How do I overcome anti-contractor bias?

Expert advice for reader's career problems.

After gaining a BSc in business IT in 2002, I have worked as an IT contractor on short-term placements for Transport for London, NCR and JP Morgan.

I built up my skill set in roles such as project co-ordination, SAP data cleansing, database assistance, and IT asset co-ordination. I want a permanent job in project management, but I am finding it difficult to secure an interview as employers think my contracting status means I will not stay with them for long. What should I do?

The solution: Prove that you want responsibility

You are right, some employers appear to have a bias against contractors. There are plenty of companies that will consider you, but you need to be prepared to answer the question, "Why do you want to go permanent?"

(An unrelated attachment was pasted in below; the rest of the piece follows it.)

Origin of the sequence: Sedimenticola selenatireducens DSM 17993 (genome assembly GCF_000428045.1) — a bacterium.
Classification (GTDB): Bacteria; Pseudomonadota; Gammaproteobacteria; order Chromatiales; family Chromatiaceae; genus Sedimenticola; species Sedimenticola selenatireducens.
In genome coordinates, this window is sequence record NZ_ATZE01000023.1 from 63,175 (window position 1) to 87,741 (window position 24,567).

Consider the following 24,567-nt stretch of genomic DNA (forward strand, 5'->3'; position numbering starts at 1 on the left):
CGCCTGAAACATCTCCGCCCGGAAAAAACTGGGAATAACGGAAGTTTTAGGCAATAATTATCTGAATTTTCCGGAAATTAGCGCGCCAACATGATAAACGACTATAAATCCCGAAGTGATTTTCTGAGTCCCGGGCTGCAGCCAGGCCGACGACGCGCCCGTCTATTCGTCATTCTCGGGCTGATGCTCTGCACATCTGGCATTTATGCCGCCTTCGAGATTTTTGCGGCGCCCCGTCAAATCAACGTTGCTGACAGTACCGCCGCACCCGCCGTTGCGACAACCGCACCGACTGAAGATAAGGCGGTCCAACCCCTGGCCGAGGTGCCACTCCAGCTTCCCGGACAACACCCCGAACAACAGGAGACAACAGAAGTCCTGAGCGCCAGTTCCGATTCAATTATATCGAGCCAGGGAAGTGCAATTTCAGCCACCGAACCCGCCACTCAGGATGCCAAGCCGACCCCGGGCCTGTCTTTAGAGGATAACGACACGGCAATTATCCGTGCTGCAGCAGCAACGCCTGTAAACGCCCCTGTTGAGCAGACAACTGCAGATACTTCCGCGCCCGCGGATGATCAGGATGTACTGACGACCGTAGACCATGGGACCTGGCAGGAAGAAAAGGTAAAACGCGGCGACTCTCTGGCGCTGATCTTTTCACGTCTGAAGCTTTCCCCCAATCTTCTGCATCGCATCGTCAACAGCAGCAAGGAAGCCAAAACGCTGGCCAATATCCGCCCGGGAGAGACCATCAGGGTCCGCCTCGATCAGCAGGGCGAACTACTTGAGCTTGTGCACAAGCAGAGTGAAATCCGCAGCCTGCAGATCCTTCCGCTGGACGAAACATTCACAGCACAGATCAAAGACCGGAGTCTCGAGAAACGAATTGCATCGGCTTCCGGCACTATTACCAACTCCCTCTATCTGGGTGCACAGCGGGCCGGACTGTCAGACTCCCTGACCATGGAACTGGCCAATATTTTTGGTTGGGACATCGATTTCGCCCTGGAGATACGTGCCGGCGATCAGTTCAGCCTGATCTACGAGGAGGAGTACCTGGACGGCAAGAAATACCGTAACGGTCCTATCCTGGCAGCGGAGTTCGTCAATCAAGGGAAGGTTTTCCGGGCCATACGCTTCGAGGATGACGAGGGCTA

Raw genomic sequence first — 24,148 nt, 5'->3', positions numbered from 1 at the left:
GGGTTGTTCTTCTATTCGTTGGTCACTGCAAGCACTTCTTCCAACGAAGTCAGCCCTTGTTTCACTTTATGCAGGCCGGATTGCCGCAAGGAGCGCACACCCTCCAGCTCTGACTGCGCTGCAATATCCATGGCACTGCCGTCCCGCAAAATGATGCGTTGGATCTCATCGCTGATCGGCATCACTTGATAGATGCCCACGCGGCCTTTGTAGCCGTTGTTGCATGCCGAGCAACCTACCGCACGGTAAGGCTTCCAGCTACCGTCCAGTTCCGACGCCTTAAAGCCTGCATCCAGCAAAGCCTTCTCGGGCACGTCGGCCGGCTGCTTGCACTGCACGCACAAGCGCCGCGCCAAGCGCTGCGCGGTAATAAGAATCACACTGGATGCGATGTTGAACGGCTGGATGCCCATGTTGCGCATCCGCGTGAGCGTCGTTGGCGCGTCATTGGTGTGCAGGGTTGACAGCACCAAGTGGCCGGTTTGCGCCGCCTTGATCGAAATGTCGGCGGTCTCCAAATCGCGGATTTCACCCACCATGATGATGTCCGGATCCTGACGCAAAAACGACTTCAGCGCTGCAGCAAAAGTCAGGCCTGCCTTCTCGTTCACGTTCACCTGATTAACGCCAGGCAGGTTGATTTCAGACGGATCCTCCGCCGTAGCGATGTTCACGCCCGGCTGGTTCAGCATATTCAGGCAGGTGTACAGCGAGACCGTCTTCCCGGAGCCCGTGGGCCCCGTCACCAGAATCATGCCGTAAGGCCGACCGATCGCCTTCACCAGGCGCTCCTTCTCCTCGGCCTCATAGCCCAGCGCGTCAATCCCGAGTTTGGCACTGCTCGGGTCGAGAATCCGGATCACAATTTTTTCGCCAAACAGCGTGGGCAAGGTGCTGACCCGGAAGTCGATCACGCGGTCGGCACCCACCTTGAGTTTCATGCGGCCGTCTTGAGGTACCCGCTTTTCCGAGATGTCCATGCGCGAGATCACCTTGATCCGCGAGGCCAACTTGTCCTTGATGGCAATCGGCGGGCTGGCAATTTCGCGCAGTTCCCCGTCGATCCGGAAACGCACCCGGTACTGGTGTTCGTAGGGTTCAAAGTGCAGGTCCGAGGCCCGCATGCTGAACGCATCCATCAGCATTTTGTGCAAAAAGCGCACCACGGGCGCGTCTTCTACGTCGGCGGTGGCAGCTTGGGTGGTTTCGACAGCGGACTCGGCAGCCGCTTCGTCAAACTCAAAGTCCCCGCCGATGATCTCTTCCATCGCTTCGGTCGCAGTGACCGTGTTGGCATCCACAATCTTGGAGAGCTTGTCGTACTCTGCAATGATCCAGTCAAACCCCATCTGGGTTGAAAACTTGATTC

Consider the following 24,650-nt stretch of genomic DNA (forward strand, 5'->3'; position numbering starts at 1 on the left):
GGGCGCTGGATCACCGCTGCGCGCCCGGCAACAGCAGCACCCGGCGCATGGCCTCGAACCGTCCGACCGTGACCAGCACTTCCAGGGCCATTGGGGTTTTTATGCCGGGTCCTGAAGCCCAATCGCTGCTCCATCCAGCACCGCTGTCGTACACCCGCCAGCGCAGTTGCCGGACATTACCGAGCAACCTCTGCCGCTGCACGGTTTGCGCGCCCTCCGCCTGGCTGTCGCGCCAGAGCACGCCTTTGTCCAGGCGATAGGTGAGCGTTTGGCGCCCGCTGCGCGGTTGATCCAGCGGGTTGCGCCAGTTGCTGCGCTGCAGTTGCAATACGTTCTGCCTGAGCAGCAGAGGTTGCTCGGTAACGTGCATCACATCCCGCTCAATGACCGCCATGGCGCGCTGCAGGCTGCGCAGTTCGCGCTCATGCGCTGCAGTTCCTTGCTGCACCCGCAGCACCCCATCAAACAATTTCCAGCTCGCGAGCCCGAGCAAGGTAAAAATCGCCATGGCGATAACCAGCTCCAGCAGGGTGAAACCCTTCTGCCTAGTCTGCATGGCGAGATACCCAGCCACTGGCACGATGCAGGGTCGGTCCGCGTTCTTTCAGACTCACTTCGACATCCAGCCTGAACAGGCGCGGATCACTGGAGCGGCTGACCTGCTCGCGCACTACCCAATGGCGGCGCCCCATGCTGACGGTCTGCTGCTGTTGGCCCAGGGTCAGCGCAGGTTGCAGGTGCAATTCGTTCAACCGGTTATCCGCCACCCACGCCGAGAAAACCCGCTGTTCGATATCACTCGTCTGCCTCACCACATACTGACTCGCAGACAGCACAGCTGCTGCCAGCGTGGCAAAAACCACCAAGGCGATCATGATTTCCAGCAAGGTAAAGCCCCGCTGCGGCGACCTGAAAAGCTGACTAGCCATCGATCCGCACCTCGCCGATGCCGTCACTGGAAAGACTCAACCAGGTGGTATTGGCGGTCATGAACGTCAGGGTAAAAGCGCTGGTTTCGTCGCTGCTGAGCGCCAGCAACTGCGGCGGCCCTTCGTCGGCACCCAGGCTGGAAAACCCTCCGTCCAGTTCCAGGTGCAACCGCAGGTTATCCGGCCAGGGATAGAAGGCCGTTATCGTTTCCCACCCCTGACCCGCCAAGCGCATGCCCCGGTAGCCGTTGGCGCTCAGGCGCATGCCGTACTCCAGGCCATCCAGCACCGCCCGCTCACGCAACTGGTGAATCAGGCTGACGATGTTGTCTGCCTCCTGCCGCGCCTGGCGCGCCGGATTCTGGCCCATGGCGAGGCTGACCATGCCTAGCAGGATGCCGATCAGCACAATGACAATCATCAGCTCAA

You must show that you have reached a point where you want a career with responsibility and prospects, not just a job. Prospective employers will need to be convinced that you are going to stay with them and not disappear after the first three months.

For a job in project or business management, a Prince2 or PMI qualification would help your cause. You could also consider a part-time or distance learning MBA. It takes a lot of hard work, but it would increase your chances of moving up into a management role.

Showing the determination to undertake some formal self-funded training would be further evidence for employers that you genuinely want to settle down into a permanent position.

Solution by Jeremy I'Anson, principal IT consultant at Hudson

The panel: Computer People, Hudson, No Limits Coaching, The Training Camp, Wreay Group

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